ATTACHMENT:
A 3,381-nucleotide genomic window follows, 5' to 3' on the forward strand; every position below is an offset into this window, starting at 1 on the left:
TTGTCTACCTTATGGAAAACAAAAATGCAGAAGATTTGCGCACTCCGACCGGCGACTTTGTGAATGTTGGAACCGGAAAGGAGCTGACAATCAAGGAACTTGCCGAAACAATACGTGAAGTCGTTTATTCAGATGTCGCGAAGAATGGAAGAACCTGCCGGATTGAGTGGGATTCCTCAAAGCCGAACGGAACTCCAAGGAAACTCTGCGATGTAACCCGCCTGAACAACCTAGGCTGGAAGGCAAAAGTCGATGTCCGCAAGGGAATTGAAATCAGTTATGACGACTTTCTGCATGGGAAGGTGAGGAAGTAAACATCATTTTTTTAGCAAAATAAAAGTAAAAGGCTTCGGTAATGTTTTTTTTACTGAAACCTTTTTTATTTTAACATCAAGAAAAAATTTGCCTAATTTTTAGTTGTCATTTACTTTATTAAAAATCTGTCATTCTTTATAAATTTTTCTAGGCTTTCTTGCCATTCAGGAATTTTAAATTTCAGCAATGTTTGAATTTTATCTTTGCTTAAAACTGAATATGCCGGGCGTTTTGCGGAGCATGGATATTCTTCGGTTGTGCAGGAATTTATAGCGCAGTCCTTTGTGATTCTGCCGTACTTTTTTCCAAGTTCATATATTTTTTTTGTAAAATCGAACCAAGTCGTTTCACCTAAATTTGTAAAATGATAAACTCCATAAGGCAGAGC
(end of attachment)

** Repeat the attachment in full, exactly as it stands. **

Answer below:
A 3,381-nucleotide genomic window follows, 5' to 3' on the forward strand; every position below is an offset into this window, starting at 1 on the left:
TTGTCTACCTTATGGAAAACAAAAATGCAGAAGATTTGCGCACTCCGACCGGCGACTTTGTGAATGTTGGAACCGGAAAGGAGCTGACAATCAAGGAACTTGCCGAAACAATACGTGAAGTCGTTTATTCAGATGTCGCGAAGAATGGAAGAACCTGCCGGATTGAGTGGGATTCCTCAAAGCCGAACGGAACTCCAAGGAAACTCTGCGATGTAACCCGCCTGAACAACCTAGGCTGGAAGGCAAAAGTCGATGTCCGCAAGGGAATTGAAATCAGTTATGACGACTTTCTGCATGGGAAGGTGAGGAAGTAAACATCATTTTTTTAGCAAAATAAAAGTAAAAGGCTTCGGTAATGTTTTTTTTACTGAAACCTTTTTTATTTTAACATCAAGAAAAAATTTGCCTAATTTTTAGTTGTCATTTACTTTATTAAAAATCTGTCATTCTTTATAAATTTTTCTAGGCTTTCTTGCCATTCAGGAATTTTAAATTTCAGCAATGTTTGAATTTTATCTTTGCTTAAAACTGAATATGCCGGGCGTTTTGCGGAGCATGGATATTCTTCGGTTGTGCAGGAATTTATAGCGCAGTCCTTTGTGATTCTGCCGTACTTTTTTCCAAGTTCATATATTTTTTTTGTAAAATCGAACCAAGTCGTTTCACCTAAATTTGTAAAATGATAAACTCCATAAGGCAGAGC